accessed property elements. When typing text for example, the font, effects (e.g.
C# PDF - Extract Text from Scanned PDF Using OCR SDK
NET convert PDF to text, C#.NET convert PDF to images C:\input.pdf"); BasePage page = pdf.GetPage(0 ocrPage.Recognize(); ocrPage.SaveTo(MIMEType.TXT, @"C:\output convert scanned pdf to text online; convert pdf to rich text
Strikethrough) and position (including rotation) of text at the current cursor position is
shown. As other objects are selected, the basic properties are shown. The number of
keystrokes required to change these properties remain approximately the same, but for
those with limited mobility, the ability to see these settings without continuously using
the context menu saves significant time and interaction effort. Figure 2 shows a text
document editing session with the sidebar listing the current properties of the selected
text. The properties are active and updates are shown dynamically in both the properties
and the displayed text document.
Figure 2 – Sample text document editing session showing
text properties in the sidebar.
Settings are provided through the preferences dialog for several common user
accessibility needs. A setting is provided to allow a text selection cursor in read-only text
documents. Another setting turns off all animate graphics and text. The user can also
control the time that help tips remain visible on the screen.
Creating Accessible Symphony Documents, Presentations and
The next sections provide techniques to help authors create accessible content using
Symphony. Except where noted, the techniques apply to all Symphony content: text
documents, presentations and spreadsheets.
It is important to identify the primary language of the content (document, presentation or
spreadsheet). The language setting is used by the AT to correctly read the content. In
Symphony, use the Preferences dialog (File > Preferences) to define the primary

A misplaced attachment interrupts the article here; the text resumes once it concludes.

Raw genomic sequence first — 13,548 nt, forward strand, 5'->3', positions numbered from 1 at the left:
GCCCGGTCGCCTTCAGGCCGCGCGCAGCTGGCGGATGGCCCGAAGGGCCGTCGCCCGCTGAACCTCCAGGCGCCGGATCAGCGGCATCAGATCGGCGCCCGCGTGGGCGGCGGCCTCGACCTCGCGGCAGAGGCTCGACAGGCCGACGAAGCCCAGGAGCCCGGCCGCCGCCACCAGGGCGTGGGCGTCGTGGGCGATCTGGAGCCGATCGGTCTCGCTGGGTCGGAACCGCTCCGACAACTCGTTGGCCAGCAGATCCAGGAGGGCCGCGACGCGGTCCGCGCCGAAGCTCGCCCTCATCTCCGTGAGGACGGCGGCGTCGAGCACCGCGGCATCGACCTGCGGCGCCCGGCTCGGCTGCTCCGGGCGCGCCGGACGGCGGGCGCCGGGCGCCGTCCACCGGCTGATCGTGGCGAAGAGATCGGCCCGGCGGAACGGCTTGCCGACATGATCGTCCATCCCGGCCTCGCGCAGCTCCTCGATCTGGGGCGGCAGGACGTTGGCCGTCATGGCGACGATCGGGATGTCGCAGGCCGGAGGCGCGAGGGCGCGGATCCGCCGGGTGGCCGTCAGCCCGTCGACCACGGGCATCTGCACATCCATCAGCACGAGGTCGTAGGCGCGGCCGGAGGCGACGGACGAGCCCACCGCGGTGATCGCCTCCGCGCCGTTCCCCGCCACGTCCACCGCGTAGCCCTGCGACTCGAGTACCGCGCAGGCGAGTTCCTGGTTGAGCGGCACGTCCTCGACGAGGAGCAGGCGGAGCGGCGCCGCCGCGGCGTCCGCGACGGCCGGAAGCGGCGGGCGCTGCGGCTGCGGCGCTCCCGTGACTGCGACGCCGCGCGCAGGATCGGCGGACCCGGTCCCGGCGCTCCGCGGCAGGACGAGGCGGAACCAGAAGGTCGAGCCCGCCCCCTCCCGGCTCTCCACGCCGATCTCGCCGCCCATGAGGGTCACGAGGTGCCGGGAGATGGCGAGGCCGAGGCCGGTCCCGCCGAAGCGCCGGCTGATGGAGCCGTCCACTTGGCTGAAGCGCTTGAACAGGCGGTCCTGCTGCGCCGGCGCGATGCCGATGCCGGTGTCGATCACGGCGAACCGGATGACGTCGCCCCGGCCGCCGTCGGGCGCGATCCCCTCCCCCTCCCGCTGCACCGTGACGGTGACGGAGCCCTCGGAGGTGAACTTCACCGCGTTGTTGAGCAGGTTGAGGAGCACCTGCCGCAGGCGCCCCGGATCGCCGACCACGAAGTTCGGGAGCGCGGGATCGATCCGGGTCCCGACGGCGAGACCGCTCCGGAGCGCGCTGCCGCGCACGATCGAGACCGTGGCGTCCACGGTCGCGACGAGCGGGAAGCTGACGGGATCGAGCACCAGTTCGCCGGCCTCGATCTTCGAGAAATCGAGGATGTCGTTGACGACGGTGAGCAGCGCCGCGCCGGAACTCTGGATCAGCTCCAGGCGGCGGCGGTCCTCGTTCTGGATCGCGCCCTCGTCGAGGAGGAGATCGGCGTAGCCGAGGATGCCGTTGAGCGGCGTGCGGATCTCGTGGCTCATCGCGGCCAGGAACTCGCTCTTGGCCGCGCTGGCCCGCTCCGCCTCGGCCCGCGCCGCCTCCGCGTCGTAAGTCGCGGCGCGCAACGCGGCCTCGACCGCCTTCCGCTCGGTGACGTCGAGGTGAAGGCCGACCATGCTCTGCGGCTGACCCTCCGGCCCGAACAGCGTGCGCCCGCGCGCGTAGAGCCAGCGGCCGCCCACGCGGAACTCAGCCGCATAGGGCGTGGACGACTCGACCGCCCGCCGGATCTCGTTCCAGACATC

language of the document.
Figure 3 – Preferences dialog
Text formats and color usage
Screen readers may have difficulty reading text formatting or detecting text color. As a
result, the screen reader will read the formatted text as if it contained no formatting. For
users who are color-blind or visually impaired, the use of the colored, underlined, and
bold formatting fails to convey the intended information. For all users to understand and
gain the full benefit of a document, text formatting and color may be used as an
enhancement, but not as the only way to convey information.
To create documents, presentations and spreadsheets with accessible text formatting and
use of color, follow these techniques:
1. Use text formatting and colors for enhancement, but not as the only means to
convey information. If you choose to use text formatting or colors to convey
information for the sighted, provide the information in a redundant form so that
color blind, low vision, or screen reader users can differentiate it.
For example, if required user settings are listed in red and optional settings are
displayed in green, preface the setting with an asterisk or other cue so someone
who is colorblind or someone who is using a screen reader will also be able to
identify the required commands.
* Use accessibility keyboard navigation
Do not prompt when exiting application
Table 2 : Sample Preferences Table illustrating color and indication of color
2. Ensure that there is sufficient contrast between the page text and background.
Some color combinations can make reading difficult even for sighted users who
are not color blind. To solve this problem, create a high contrast in your
document. Black text on a white background works well, but light gray text on a